Albums of the month

Crushed Beaks' rackety pop, John Wizards' cheerful bop, and R&B renovation from FKA Twigs and Banks

Forest Swords – Engravings

Record of the month, perhaps the year. This album arouses so much feeling, spans so much time, sets free such a vast torrent of spectres of lives, thoughts and passions; a grand work of art. Matt Barnes, embedded natural voices and electronic samples into these near supernatural-sounding compositions forming a record of elemental energy through digital manipulation. Epic, transportative, relentless, like the blackened, mythical and mineral undercurrents of the Wirral’s history that are etched into Engravings. Read our interview with Forest Swords, with an exclusive gallery of his illustrations to accompany the release here.

Cuushe – Butterfly Case

Cuushe’s second full length, released on Japanese label flau, hovers along the twinkling margins of somnambulism. Receding embers of the remnants of perceived reality flicker gently behind as you move through finely woven tapestries of analogue and digital synth, Cuushe’s siren call glittering across this softly undulating fabric. Cuushe, aka Japan-based Mayuko Hitotsuyanagi, created these songs in her new home city, Berlin, four years after her first release. flau label mastermind aus co-produced this extraordinarily pretty record. Read our interview with Cuushe here.

Banks – London EP

Yep, Banks again. This LA-based lady is totally worth all of the hype though. The slickly composed, but very human collection of tracks on the four-track London finds Banks working with Lil Silva and TEED again, as well as Jamie Woon (come back soon please, we miss you) and another act who currently exists within a vortex of well-deserved fuss, 4AD signee SOHN. London elegantly sets levels of anticipation for Banks’ debut record at respectably feverish heights, without the singer seemingly breaking even the daintiest mist of perspiration. Read our interview with her here.

FKA Twigs - EP2

FKA Twigs’ deistic voice would easily have wooed a vast crowd without the magnificently deft production work by Arca on this EP.  Sinister undertones form and dissipate, a Pan’s Labyrinth of doomed romance shared in celestial tones.  The scars of these experiences borne prominently, shared, can be very powerful things and they are given the right amount of space here to really haunt. Sort of made me cry to be honest. In public.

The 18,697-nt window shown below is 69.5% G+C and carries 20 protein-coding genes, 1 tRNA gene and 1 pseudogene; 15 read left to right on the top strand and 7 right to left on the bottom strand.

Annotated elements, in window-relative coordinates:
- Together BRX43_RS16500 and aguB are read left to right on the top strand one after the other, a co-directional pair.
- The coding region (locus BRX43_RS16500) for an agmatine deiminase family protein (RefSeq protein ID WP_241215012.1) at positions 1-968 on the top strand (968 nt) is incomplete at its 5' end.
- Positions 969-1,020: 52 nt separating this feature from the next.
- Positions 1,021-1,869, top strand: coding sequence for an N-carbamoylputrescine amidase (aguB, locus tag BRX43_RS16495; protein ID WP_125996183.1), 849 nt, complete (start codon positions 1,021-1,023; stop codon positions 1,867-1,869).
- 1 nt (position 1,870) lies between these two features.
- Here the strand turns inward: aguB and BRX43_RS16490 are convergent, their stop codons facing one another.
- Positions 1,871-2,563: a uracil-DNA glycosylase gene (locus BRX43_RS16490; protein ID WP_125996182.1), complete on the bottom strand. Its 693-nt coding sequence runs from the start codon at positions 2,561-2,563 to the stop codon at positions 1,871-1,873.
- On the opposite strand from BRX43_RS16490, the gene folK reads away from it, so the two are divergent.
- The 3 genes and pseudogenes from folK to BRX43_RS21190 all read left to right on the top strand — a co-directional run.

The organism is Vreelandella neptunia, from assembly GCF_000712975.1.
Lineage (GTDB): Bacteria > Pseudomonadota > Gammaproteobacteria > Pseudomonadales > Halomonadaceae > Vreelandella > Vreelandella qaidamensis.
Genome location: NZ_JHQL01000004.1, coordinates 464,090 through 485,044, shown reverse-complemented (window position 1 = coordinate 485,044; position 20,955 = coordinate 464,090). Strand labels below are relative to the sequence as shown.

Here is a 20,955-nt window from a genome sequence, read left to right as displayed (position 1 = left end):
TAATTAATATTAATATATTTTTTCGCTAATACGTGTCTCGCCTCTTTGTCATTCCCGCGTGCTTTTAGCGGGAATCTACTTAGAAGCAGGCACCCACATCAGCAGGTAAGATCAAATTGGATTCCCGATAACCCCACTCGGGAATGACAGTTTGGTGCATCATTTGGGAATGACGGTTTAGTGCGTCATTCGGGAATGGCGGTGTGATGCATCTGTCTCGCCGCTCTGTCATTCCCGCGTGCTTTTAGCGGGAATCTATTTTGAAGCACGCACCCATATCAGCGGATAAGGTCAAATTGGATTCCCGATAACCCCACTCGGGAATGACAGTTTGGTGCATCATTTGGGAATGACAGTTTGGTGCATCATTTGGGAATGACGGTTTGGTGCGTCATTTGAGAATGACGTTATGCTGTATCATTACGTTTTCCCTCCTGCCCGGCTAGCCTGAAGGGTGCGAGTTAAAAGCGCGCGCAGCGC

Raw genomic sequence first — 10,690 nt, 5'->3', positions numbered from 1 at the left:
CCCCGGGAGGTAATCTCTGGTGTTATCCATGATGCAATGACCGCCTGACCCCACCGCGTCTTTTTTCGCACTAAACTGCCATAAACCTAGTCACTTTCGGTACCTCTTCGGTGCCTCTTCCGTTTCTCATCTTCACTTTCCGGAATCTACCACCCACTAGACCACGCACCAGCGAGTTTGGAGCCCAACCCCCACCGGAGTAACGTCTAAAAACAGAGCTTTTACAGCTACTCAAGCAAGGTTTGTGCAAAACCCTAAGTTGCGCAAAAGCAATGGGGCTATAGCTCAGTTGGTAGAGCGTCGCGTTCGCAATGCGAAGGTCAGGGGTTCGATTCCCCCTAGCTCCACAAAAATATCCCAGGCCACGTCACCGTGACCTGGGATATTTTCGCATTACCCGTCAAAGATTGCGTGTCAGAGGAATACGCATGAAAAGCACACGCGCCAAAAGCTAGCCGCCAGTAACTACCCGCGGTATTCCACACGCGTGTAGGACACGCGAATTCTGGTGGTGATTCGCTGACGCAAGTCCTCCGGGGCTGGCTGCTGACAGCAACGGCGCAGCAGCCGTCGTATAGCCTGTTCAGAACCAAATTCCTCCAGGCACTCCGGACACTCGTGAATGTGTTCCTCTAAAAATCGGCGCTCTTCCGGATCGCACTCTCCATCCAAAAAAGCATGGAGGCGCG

John Wizards – John Wizards

The debut record from the Cape Town duo formed of producer John Withers and Rwandan vocalist Emmanuel Nzaramba is a mostly cheerful concoction of glistening pan-global influences swept up into sharply written pop songs. It’s an excellent diversion, with spikes of pathos through Nzaramba’s delivery very occasionally coming to the fore. The thing to listen to to try stave off any dark thoughts of the encroaching winter. 

Jessy Lanza – Pull My Bair Back

Showing off inherent and finely crafted musicality and a mastery of sultry tone on this ultimate slow-burn, Lanza’s debut release on Hyperdub is one of the most exhilarating of the year. Her stunning voice is never overplayed, always teasing, a sly wink coaxed along by sterling production from Jeremy Greenspan of Junior Boys. Stream our interview and exclusive mix from Lanza here

Le1f – Tree House

Shy Guy, Boody, Falty DL and The Drum all bring production swagger to Le1f’s third mixtape (free download here), but it’s Le1f’s rapping prowess, now so astoundingly top of the game, that really shoves this tape into jaw-on the floor good turf. It’s sort of difficult to imagine his debut record, which will include his own production, topping this. It will though. In the meantime, here are 14 slices of the most stylish raunch you’re going to find this year. Read our interview with the rapper here.

Moon King – Obsession

An amalgamation of two EPs that came out in their native Canada last year now find full release on the UK’s exemplary Tough Love label. Daniel Benjamin and Maddy Wilde's voices merged into one androgynous being, melding scuzzed recollections of deeply negative experiences into a teasing onslaught of guitar riffs piqued with those shivery, goosebump moments that, in our interview earlier this year, Benjamin sweetly called "golden spears".

Jackson and His Computerband - Glow

Glow is a rather dizzying accomplishment by French producer Jackson Fourgeaud and his imaginary electronic ensemble.  The record trips you up frequently, triggering a slew of initial emotional responses which spiral away, before you can quite grasp what was just awakened.  Not even attempting to be cohesive and never giving too much away, it’s nevertheless a synthesized world worth diving deep into, as Hudson Mohawke did for this ace remix. Read our interview with Jackson here.

Crushed Beaks – Tropes

The south London two-piece known for making a powerful, delightful racket have released a joyous EP, Tropes, showing off their new mastery of melodies. Four tracks of noisey pop music ripe for failed sing along attempts.  You can also currently celebrate the release by eating Crushed Beaks’ pizza - no bird flesh on it, thankfully - on sale at Peckham’s Gowlett Arms throughout September.

BONUS: Huerco S – Colonial Patterns

Too good not to deserve an additional nudge to check last week's Stream of the Week. Check it out.